The sorry state of ‘equality’ in UK universities

Kate Williams looks at the latest figures and concludes that much more needs to be done

December 11, 2016
Goldfish staring at black fish in bowl (racism)
Source: iStock

While the proportions of female, black and ethnic minority, and disabled academics have been rising steadily over the past decade, the numbers from these groups who are reaching senior manager or professorial levels remain stubbornly low. 

Nearly 70 per cent of professors are white men, while just under 22 per cent are white women. Some 7.3 per cent of professors are BME men, and just 1.9 per cent are BME women. Among university senior managers, 67.5 per cent are white male, 28.3 per cent white female, 3.3 per cent are BME male and only 0.9 per cent BME female.

These are the headline findings from the Equality Challenge Unit’s Equality in Higher Education Staff Statistical Report 2016 and, on the face of it, they are not very encouraging. 

Needless to say, at the very top, white males continue to dominate, with women holding just over a fifth of vice-chancellor and principal posts. 

It’s not all bad news. The report shows that the ethnic background of staff working in universities has increasingly become more diverse, disability disclosure rates have grown, and the proportion of academic staff who are women has risen to 45 per cent. 

But there is clearly still a great deal of ground to make up before higher education can truly describe itself as a sector that has embraced equality. 

So what is holding back improvement in this important area? Most universities are signed up to national initiatives such as the Athena SWAN Charter, set up as long ago as 2005 to encourage and recognise commitment to advancing the careers of women in science, technology, engineering, maths and medicine, and now expanded to also include arts, humanities, social sciences, business and law and professional and support roles.

Such schemes are evidently making a difference, but it seems that this alone is not enough.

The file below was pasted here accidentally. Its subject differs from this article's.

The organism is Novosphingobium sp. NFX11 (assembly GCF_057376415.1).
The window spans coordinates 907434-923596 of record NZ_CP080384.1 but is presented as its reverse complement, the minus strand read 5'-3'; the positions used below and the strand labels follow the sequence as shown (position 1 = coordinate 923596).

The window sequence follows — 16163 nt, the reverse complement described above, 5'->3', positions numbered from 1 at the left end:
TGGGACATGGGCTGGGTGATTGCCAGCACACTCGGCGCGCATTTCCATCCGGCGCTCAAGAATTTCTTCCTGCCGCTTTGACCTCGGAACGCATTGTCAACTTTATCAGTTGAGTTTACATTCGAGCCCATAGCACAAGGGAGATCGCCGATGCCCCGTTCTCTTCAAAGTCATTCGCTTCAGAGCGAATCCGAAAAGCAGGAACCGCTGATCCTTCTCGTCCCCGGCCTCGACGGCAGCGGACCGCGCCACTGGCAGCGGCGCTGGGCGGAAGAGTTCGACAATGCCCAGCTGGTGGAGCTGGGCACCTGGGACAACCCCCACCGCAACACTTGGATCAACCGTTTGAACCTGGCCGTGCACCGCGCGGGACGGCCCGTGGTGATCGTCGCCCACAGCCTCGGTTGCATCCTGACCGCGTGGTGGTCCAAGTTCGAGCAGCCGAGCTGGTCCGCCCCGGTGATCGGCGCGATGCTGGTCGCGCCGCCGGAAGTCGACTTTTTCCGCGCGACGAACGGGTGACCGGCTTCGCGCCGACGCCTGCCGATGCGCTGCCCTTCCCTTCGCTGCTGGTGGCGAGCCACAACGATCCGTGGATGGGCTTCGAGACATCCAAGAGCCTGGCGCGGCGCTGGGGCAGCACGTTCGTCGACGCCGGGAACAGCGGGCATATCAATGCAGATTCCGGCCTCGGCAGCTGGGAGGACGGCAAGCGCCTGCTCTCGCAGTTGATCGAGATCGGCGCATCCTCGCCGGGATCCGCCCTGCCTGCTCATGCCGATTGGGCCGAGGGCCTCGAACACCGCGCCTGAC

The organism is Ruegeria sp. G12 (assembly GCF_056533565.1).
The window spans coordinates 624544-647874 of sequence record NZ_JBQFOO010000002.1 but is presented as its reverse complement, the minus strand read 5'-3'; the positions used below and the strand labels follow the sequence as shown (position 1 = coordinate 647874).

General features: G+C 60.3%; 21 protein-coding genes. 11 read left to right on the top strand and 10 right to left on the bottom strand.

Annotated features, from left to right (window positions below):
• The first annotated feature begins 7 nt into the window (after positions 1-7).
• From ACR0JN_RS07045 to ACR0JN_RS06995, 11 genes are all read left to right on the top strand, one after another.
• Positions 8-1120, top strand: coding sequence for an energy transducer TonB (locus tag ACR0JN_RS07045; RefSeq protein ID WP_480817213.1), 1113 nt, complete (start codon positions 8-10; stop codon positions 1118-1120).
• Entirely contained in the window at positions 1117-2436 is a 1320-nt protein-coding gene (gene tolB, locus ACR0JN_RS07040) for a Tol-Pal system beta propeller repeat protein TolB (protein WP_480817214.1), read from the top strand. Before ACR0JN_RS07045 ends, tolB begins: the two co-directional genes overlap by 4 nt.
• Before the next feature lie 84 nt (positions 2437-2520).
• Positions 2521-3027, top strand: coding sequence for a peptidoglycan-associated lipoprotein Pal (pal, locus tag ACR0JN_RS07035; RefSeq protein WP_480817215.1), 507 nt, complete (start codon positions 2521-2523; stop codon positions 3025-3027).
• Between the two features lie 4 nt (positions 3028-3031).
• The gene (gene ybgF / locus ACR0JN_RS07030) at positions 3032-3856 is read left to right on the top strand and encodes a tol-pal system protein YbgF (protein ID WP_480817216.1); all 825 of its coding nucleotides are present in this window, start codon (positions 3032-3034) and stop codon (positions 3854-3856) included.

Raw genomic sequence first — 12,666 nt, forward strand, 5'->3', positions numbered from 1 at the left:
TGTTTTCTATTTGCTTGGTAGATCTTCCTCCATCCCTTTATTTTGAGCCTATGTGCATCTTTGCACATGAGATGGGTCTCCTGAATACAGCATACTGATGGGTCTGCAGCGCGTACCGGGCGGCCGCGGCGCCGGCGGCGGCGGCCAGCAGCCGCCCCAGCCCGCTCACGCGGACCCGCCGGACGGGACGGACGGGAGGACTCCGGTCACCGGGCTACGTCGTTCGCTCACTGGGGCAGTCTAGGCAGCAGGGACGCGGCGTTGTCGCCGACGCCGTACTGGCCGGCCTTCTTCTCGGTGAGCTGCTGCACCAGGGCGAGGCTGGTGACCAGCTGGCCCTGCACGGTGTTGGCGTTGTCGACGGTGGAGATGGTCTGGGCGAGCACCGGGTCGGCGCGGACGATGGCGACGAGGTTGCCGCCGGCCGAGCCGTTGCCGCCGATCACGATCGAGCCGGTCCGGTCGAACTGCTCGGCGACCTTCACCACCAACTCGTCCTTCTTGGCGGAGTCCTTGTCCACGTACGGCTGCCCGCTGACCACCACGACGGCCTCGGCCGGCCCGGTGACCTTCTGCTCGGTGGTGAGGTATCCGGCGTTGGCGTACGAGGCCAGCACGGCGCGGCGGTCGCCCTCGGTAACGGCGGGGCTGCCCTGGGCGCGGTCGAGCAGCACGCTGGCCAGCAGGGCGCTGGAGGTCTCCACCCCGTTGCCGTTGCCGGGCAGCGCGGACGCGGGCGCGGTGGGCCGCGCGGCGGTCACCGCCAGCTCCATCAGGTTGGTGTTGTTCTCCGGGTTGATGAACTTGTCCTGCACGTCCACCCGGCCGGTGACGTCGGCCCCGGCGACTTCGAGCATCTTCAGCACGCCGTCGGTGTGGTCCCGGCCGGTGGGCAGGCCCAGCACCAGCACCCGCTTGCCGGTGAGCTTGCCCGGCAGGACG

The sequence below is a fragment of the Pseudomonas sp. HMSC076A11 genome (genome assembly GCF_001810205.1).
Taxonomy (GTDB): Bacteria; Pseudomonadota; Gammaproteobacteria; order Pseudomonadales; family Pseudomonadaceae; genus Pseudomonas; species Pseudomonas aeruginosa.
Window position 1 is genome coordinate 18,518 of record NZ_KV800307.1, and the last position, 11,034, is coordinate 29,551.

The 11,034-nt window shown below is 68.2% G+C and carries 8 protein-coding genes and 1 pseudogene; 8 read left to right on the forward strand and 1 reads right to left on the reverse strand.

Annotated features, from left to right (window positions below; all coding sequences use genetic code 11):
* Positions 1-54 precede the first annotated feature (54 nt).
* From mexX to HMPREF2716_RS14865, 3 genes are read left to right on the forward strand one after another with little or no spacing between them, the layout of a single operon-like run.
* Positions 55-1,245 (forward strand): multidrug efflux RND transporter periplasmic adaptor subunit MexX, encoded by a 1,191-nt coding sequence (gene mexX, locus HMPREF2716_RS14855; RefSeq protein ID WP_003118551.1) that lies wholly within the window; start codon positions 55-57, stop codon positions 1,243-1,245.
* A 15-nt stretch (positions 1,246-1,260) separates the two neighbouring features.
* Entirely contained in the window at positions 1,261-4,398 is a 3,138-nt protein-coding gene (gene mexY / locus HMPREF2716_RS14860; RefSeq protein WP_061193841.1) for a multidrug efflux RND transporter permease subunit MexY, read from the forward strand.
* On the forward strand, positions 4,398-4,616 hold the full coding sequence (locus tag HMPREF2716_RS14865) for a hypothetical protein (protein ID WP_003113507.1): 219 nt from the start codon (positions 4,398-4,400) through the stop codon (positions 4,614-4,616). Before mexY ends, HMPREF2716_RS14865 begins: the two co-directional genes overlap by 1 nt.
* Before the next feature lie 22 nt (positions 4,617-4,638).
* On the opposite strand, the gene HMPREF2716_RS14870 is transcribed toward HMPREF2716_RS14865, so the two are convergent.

There needs to be a commitment to take action to address the equality agenda from the top tier of management (largely dominated by white males) down through the hierarchy of an institution. At Leicester, for example, we have taken a leading role in the United Nations Women HeForShe campaign, which aims to encourage men to actively support gender equality. The same principles should be applied to supporting BME, LGBT and disabled staff and students.

Universities should also turn more of their research efforts to discovering what is hampering progress and what can be done to overcome obstacles.

A team of researchers at my institution, including me and our vice-chancellor, Paul Boyle, conducted a study to investigate one of the key drivers of academic inequality: competitive grant funding. We found that while women are at least as likely as men to be successful in grant applications, they are still constrained in their ability to secure funding by the relative lack of women in professorial positions. This situation will improve only if structural changes are implemented within universities and funding agencies.

Finally, universities should work more collaboratively to share best practice and learn from each other about the most effective strategies for tackling equality issues. In an increasingly competitive world, it may be tempting to regard any progress on this front as a potential “unique selling point”. While competition can be healthy, institutions probably have more to gain from working together on areas such as equality, where there is a sector-wide need for faster progress, and anything that can help achieve that will benefit all of us.

Kate Williams is deputy pro vice-chancellor for equality and diversity at the University of Leicester.

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Reader's comments (1)

I have been on and equality & diversity committee for an Australian university trying to get Athena-Swan accreditation. We were recently successful in getting an exemption to the gender discrimination legislation, to hire three women-only lectures in maths. There had been no women staff for a while - now it is at 30%. We are unusual in that the Dean and several Heads of Departments are women of science. We even break the national trend by having several Aboriginal lecturers, and the national ARC (research council) has a special scheme for Indigenous researchers only. I am about to join a UK university that has at least received Athena-Swan accreditation, and has 30% women promoted in the last round, but I note the population of the town is 4.4% minorities and the university has been unable to recruit minority staff, as the VC admitted - about 30% here so I am not looking forward to the change.


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